The Australian labour market has remained resilient – further highlighted by today’s Labour Force Survey release for May 2023. Since the end of last year total employment has grown by more than 219,900 workers (with 75,900 workers added in the month of May alone), the unemployment rate is very low at 3.6% and the labour force participation rate reached an all-time high at 66.9%.
The strong performance is against the backdrop of a broader economic slowdown as policy makers continue to test the limits of the economy (a retail recession, extremely low consumer confidence and growing business failures, especially in construction). Much of the continued strength is due to better access to workers than what was experienced during the pandemic.
In the year to May 2023 Australia’s civilian population aged 15 and above grew by 2.7% – the fastest annual rate on record. Recent growth is due to strong migration, with the Commonwealth Budget estimating net overseas migration of 400,000 people this financial year and 315,000 people in 2023-24 – well above pre-COVID rates. This additional labour supply has gone into reducing unmet labour demand – with national job vacancies falling for the third straight quarter.
However, labour market strength will be put to the test in the coming months. The economy is in a slow growth period – the burden on consumers is arguably still getting tighter and business failures may continue to ramp up. So that means slower employment growth in the year ahead.
Deloitte Access Economics’ latest edition of Employment Forecasts expects employment growth of 0.9% in 2023-24 and 1.1% in 2024-25 (compared with an estimated 3.6% in 2022-23 and 3.3% in 2021-22). In raw numbers, average employment gains of 135,900 per annum are expected over the next two years, compared with average gains of 452,900 per annum over the last two years. Employment Forecasts allocates workers into three classifications:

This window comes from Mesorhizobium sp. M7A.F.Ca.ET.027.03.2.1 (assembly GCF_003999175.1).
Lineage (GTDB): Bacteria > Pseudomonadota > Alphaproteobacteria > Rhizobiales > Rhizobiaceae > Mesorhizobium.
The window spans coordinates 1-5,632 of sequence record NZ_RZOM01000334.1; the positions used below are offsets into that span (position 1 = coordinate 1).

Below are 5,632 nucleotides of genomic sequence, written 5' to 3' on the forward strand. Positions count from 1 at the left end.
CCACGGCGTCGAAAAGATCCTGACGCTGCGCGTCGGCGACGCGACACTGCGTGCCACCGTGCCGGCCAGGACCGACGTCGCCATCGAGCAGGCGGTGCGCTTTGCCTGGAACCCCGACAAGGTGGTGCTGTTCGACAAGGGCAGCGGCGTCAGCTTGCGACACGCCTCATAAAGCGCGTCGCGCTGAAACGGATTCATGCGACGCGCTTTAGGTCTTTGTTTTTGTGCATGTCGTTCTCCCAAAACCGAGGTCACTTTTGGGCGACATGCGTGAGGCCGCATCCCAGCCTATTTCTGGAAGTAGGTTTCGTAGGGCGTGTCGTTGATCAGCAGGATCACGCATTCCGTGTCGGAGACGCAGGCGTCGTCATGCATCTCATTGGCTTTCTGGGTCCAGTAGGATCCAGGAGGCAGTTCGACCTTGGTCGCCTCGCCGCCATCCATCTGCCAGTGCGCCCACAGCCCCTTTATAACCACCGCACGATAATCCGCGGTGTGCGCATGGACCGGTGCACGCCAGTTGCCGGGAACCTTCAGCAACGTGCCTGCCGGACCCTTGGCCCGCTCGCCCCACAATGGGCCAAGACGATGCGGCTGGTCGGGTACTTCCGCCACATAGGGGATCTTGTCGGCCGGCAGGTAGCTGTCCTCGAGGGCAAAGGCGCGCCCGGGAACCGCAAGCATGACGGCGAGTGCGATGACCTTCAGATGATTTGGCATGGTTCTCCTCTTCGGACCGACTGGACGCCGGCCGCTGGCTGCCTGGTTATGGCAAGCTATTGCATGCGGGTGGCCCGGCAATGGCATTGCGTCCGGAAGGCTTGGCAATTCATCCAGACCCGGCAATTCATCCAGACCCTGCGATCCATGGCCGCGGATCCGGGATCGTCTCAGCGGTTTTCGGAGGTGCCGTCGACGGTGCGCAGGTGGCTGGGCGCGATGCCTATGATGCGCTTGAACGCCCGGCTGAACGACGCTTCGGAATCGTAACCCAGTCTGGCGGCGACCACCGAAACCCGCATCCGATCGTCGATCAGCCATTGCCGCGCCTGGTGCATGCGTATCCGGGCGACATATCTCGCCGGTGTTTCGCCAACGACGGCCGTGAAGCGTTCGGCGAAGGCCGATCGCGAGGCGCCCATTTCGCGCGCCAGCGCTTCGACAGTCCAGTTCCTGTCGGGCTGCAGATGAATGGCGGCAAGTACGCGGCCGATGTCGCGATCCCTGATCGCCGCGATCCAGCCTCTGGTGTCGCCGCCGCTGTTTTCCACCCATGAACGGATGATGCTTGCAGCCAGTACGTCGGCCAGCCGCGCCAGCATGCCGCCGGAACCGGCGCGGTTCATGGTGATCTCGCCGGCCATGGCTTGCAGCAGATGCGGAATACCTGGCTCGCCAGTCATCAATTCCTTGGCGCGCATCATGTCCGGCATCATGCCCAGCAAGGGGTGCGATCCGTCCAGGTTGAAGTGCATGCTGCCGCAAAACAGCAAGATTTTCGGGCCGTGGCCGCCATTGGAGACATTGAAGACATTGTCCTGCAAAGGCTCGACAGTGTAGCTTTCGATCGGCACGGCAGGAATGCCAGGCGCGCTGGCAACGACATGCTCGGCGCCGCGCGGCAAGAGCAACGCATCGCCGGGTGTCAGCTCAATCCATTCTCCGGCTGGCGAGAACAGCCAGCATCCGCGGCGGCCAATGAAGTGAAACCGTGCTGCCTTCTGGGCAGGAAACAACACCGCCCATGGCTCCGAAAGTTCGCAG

1. White collar: Workers in occupations typically attached to an office environment
2. Blue collar: Workers in occupations who typically engage in manual work such as those in industrial settings
3. Human services: Workers in occupations typically associated as service workers who may not be attached to an office environment.
Chart 1: Australian employment by worker classification
Source: Deloitte Access Economics Employment Forecasts
Human services workers bore the brunt of the COVID pandemic as lockdowns dampened demand for service-based industries such as tourism and retail. White collar workers, on the other hand, didn’t see the same reduction in demand and were able to transition to a work from home environment which helped to mitigate employment declines.
Looking forward, the labour market slowdown will likely be more pronounced for blue collar workers as industries such as construction and manufacturing are expected to be harder hit from deteriorating economic activity.
Deloitte Access Economics expects human services workers to fare the best in the two years ahead, supported by underlying demand for more ’necessary’ services-based occupations. Average expected employment gains of 135,900 per annum over the next two years are comprised of 55,500 white collar job gains, 12,300 blue collar job losses and 92,600 human services job gains per annum.
This blog was co-authored by Hamish Burrell, Senior Economist at Deloitte Access Economics.